Now, I can only guess that the following response was made upon a misunderstanding of the point I was making:

    Thus I have restated my point as clearly as possible. I am not addressing all aspects of a God, nor any aspect of God, but rather this specific action of God. I believe you, and many others, are coming at this entire issue the wrong way: Evolution makes scientifically testable claims and can be evaluated via science. Creationism does not scientifically testable claims and thus must be evaluated via logic and philosophy.

    Creationism does make scientifically testable claims about the natural world that we can test. One example:

    Creationism - 'The earth was created 6 to 10 thousand years ago'

    Science - 'Through radio-carbon and potassium-argon dating we know the eath is approximately 4.5 billion years old.

    Creationism DOES make scientifically testable claims - even when creationism has a null science content.
    *zip*

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    Re: Do you need 'faith' to believe in evolution?

    Quote Originally Posted by bradfeaker View Post

    Science - 'Through radio-carbon and potassium-argon dating we know the eath is approximately 4.5 billion years old.
    Are you sure that's true? Doesn't that depend on a uniform rate of decay? Are you 100% positive that the speed of light, say, has not decayed? Are you 100% sure (or, perhaps I should ask, is "science - that amorphous body" 100% sure) that the speed of light is constant and if so that it has always been constant? If you answer yes, are you not denying science itself which by definition is always in a state of flux? Or are you claiming that science has now provided ALL the definitive answers for EVERYTHING? That all scientific knowledge today, this minute, reflects unchangeable, unalterable FACT?
    Love is: the highest good of an other at my expense.

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    Re: Do you need 'faith' to believe in evolution?

    bradfeaker,
    I was addressing the evidential value of the claim 'God did it' as it relates to creationism.
    Were you or were you not saying that it is untestable?
    The evidential claim 'God did it' is both unobservable and unverifiable by experiment
    You said very specifically that it was unverifiable and unobservable, both of which are necessities for science to be a useful tool. Do you agree with this or not?
    Creationism - 'The earth was created 6 to 10 thousand years ago'
    Correction:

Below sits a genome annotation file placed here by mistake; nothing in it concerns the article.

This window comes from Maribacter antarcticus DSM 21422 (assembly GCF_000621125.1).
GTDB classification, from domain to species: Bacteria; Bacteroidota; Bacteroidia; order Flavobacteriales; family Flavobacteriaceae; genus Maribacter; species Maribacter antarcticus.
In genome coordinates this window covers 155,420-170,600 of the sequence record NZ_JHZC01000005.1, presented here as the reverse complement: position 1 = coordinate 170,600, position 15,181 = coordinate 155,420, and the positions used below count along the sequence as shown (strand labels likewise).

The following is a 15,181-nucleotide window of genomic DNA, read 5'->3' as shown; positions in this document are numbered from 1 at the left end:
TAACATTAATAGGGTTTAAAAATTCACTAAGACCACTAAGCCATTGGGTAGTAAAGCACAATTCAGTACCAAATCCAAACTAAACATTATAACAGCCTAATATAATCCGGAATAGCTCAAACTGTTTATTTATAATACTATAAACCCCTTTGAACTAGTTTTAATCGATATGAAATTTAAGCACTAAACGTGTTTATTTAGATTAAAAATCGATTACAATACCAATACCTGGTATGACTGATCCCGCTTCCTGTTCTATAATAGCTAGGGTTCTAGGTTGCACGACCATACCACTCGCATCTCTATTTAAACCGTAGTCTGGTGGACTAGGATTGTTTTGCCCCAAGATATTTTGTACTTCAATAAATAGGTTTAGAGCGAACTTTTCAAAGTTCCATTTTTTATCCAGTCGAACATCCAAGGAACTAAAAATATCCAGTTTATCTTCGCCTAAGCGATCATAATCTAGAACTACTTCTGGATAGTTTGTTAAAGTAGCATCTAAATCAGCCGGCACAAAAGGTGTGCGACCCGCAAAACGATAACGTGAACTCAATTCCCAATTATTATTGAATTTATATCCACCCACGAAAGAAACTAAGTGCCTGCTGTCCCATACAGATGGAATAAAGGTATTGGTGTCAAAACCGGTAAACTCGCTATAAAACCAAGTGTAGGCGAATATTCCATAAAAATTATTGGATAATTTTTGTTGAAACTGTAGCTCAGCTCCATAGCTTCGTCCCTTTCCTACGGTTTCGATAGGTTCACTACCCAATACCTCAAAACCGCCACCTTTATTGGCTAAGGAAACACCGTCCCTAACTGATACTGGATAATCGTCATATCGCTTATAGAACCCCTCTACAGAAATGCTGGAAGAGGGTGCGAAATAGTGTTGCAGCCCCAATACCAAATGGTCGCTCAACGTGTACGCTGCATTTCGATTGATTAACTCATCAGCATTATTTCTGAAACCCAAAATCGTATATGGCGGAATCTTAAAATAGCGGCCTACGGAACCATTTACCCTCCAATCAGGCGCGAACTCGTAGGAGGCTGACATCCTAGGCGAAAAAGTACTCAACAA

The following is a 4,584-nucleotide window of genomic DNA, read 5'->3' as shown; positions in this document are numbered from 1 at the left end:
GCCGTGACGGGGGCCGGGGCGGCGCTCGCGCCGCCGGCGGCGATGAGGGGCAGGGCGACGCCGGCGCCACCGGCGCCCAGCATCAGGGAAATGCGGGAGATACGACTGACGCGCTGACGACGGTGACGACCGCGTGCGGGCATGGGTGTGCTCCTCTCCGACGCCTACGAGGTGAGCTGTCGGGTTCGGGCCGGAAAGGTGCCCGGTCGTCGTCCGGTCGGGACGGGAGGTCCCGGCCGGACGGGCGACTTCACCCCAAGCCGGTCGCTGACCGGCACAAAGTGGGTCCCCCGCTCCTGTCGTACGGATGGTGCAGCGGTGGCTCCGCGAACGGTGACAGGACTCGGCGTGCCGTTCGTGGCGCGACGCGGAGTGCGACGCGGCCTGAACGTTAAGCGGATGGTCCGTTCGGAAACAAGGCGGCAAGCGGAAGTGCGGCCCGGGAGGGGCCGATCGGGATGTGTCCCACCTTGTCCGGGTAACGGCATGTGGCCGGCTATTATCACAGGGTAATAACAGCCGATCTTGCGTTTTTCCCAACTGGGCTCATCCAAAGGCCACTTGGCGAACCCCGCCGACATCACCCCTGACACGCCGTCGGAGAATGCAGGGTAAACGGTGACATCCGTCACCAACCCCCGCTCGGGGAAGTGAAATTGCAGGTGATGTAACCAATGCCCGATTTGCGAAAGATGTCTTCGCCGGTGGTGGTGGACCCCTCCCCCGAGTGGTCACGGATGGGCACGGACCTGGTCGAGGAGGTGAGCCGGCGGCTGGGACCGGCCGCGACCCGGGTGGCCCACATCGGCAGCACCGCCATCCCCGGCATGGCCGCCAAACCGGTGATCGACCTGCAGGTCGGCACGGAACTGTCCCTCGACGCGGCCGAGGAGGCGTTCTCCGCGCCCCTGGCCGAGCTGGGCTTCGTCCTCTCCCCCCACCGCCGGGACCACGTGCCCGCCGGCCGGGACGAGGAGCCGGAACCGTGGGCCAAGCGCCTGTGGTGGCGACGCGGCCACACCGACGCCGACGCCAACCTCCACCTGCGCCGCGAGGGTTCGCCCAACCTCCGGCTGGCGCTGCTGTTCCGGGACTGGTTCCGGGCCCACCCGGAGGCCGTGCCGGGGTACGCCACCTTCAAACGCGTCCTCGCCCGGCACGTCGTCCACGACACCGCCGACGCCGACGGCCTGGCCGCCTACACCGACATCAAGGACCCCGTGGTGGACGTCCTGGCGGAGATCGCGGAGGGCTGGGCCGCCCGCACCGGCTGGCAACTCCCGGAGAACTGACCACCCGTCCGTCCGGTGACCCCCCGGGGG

"Short-day Creationism" - ...
    "Long-day Creationism" - The earth was created slowly over a period of about 4 billion years, God creating creatures slowly and eventually
    "Evolution Creationism" - God created the universe, the necessities and prerequisites for life and the sustainability of life, then let it go (In this theory, evolution is a process which God designed and created to fulfill his plan)

    There are countless variations of those three theories. You cannot box all creationists into one particular theory. The only thing the three theories share are "God created..."

    Is the statement "God created..." testable by science?
    I maintain that the cosmic religious feeling is the strongest and noblest motive for scientific research. - Albert Einstein
    If Satan can turn God's Word upside down and pervert the Scriptures, what will he do with my words -- or the words of others? - Martin Luther

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    Re: Do you need 'faith' to believe in evolution?

    Quote Originally Posted by disinterested View Post
    That is SO the biggest misconception of what Christianity is: come to Jesus and be healthy, wealthy and happy and preserved from all evil. The Bible makes that quite plain. Paul (the apostle) is constantly going on about how he has been imprisoned and whipped and shipwrecked and faced all manner of trials but he counts it all JOY!
    It is what many Christians preach you know... thus I'm not sure you could call it a misconception.

    When you say something is JOY that is pain misery and suffering, we like to call that insanity. Sorry but its true. Otherwise I could start calling torture, imprisonment and murder an act of LOVE since clearly I am spreading JOY. It makes no sense at all.

    You should read this some time....
    http://en.wikipedia.org/wiki/Candide